Rescue Crane/Lifter

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SWBAT use the provided materials to construct a rescue lifter that can support a set weight.

Big Idea

Students use the design process to design, construct and improve a rescue lifter.


15 minutes

To begin this lesson, I use the Lifter Warm-up PowerPoint to help students begin to envision the important role that cranes play throughout the world. I begin by cycling through the first 4 images and have the students identify all the ways they are similar. I am looking for students to identify primarily 2 features; they are or use cranes and they lift heavy items or are used for rescue. I have found, however, with open-ended questions such as this, the students respond with a wide variety of responses.

After students have identified these points, I ask them to identify the important factors to consider when designing these objects (balance, durability of materials, etc.) and to identify what could happen if these are not properly engineered/used. This leads students into their actual challenge of designing, building, and testing their own crane.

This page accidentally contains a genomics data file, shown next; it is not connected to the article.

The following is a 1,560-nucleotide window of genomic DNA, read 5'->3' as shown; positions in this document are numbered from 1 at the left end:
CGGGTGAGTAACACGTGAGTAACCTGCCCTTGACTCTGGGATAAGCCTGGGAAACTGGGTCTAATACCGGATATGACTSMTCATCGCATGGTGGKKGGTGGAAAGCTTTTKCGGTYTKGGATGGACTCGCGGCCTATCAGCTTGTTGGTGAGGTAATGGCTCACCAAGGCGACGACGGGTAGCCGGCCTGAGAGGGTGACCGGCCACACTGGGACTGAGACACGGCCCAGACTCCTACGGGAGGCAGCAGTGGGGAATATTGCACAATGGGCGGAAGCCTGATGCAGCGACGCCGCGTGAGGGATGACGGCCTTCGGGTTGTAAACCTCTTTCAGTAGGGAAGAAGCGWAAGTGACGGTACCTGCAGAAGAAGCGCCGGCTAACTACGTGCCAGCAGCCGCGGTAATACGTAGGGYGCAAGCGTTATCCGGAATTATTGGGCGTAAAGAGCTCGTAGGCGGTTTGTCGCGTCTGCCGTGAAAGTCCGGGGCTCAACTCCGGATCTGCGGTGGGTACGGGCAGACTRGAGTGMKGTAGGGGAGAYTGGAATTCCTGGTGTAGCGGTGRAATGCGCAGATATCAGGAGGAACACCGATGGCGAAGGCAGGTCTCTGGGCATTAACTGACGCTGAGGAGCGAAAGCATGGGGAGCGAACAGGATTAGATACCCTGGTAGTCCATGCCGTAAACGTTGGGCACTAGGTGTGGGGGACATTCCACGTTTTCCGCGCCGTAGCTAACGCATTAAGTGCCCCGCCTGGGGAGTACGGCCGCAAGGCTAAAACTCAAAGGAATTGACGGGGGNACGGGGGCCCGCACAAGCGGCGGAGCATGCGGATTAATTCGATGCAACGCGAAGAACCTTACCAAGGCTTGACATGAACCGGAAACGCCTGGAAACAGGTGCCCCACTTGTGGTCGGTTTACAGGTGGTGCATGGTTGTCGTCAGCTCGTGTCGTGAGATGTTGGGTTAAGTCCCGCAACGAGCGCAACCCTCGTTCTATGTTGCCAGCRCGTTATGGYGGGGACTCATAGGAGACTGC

150 minutes

For the next several days students design, test, and improve their prototype. There are many ways to approach the "improve" portion: either being able to lift heavier weights, making the same design smaller and/or with cheaper materials, or adding hand cranks or motors depending on what the students think of or what you want to ultimately get out of the activity.

This image shows students editing their initial desgin idea and the video captures a student explaining how their crane will function (I like how they got their inspiration from the window shades - not something I would have considered!).


10 minutes

To end this lesson, I ask students to critique their design by answering the following questions in their journals:

  • Do you feel your machine is a success?  Why?  How are you defining success?
  • What would you do differently now that you have been through this process?  Why?
  • What were some changes you had to make to your original idea?  What prompted those changes?  Were they successful?
  • Is what you created the same as what you saw in "your mind's eye" when you first started on this project? Explain why or why not.